I also used to share your sentiment when they first opened in NY, and I also find their Columbus circle branch still pretty decent. However, I came to realization that that half of the products in the store were just overpriced conventional products and not organic as the image the brand conveys seemed to be. Also despite being a national chain and having a leverage to buy products in bulk, their prices are often higher than of many independent stores in NY.

                  I also think that despite of whatever noble intentions the company was driven when it first started, quickly evaporate as the company goes public and gets street visibility, so it has to meet the bottom-line every 3 months. I also find their competition crashing practices very Walmartish. Wait and see till they buy out all your local markets or drive them out of business, but then it will be too late to stop patronizing them. Right now the way they keep Wall street happy is their aggressive expansion, but as soon as they reach market saturation they will have to focus on their margins, so we'll end up with another walmart - huge chain of mediocre product (at least walmart prices are low).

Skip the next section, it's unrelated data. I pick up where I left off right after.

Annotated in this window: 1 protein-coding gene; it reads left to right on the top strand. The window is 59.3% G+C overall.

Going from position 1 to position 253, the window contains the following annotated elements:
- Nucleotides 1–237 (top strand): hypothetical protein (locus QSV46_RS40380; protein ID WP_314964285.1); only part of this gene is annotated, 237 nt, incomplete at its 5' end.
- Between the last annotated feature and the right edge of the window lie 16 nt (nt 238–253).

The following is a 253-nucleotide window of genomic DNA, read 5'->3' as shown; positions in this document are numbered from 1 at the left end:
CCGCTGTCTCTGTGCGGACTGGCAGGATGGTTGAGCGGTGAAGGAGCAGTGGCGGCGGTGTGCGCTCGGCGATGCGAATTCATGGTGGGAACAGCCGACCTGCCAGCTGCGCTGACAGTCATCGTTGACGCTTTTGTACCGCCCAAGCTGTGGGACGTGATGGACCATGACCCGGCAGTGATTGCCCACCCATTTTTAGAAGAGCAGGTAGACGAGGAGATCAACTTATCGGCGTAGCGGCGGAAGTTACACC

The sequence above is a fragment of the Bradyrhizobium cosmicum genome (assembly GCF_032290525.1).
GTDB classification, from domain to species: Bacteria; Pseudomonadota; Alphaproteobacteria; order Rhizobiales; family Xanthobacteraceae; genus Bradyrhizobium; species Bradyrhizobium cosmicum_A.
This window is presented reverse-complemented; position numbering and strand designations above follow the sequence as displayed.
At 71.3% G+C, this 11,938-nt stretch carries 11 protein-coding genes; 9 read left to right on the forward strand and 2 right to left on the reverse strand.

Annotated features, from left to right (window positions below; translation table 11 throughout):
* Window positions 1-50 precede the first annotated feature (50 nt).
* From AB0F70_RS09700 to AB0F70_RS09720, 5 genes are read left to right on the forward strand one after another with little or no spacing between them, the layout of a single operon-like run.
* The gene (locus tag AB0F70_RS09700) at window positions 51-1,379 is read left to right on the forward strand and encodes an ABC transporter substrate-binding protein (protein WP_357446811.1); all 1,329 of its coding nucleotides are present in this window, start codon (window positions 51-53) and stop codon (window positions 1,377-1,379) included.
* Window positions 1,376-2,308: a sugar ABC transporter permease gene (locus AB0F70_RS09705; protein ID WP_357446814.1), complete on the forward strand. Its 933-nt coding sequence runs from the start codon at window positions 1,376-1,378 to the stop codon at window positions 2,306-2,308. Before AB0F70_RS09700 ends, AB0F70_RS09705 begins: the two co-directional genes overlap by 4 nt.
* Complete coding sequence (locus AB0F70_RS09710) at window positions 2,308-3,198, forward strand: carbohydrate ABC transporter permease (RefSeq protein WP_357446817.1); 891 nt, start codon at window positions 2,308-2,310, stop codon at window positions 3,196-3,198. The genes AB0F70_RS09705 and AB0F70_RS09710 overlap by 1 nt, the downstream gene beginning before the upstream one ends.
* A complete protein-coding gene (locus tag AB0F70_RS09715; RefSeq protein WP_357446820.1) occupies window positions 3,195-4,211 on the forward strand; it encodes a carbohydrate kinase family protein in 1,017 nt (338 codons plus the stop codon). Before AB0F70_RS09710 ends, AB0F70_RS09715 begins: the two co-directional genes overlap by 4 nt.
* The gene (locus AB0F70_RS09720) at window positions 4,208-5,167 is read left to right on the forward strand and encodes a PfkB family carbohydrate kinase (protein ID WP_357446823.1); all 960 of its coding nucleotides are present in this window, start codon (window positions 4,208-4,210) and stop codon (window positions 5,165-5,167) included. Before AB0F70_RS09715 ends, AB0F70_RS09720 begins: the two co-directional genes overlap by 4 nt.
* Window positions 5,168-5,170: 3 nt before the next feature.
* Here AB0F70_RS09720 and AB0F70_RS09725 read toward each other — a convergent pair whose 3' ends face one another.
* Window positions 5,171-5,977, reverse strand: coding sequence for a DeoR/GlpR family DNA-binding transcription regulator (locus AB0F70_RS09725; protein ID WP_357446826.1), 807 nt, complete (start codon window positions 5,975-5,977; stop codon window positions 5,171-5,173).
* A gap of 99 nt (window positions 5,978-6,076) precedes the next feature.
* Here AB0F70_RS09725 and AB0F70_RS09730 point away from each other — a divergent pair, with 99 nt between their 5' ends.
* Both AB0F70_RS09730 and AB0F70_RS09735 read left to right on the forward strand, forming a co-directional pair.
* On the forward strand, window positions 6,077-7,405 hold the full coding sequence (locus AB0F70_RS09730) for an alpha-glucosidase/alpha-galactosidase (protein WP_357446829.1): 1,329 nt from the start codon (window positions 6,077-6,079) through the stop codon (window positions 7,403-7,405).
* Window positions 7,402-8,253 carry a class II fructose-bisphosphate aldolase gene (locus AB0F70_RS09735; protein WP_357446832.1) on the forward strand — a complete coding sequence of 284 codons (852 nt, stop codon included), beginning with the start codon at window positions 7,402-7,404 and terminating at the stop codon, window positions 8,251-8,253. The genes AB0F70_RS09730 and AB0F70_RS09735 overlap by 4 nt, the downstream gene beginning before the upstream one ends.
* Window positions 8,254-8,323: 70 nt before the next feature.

2. I shop at Whole Foods for the products that are hard/impossible to get anywhere else. They have quite a few of these that I consider my regular staples. They have quite a few natural and organic things that are hard to find in other places.

              But as for high end knowledge? I don't go in expecting that.

              1 Reply
              1. re: BW212

                I have to agree with you BW. I shop primarily at the Greenmarket across the street, and go into WF to get their 365 EVOO (an excellent qpr) and Silk Soymilk (priced better than my local store in Jersey City), and a few similar items.